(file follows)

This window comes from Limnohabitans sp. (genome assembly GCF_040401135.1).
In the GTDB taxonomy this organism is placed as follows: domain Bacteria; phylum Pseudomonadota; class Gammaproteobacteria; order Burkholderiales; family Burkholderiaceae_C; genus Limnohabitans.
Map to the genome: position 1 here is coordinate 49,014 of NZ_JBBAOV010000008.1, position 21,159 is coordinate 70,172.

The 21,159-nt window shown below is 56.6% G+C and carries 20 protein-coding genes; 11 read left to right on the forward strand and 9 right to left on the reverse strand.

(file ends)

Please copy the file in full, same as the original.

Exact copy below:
This window comes from Limnohabitans sp. (genome assembly GCF_040401135.1).
In the GTDB taxonomy this organism is placed as follows: domain Bacteria; phylum Pseudomonadota; class Gammaproteobacteria; order Burkholderiales; family Burkholderiaceae_C; genus Limnohabitans.
Map to the genome: position 1 here is coordinate 49,014 of NZ_JBBAOV010000008.1, position 21,159 is coordinate 70,172.

The 21,159-nt window shown below is 56.6% G+C and carries 20 protein-coding genes; 11 read left to right on the forward strand and 9 right to left on the reverse strand.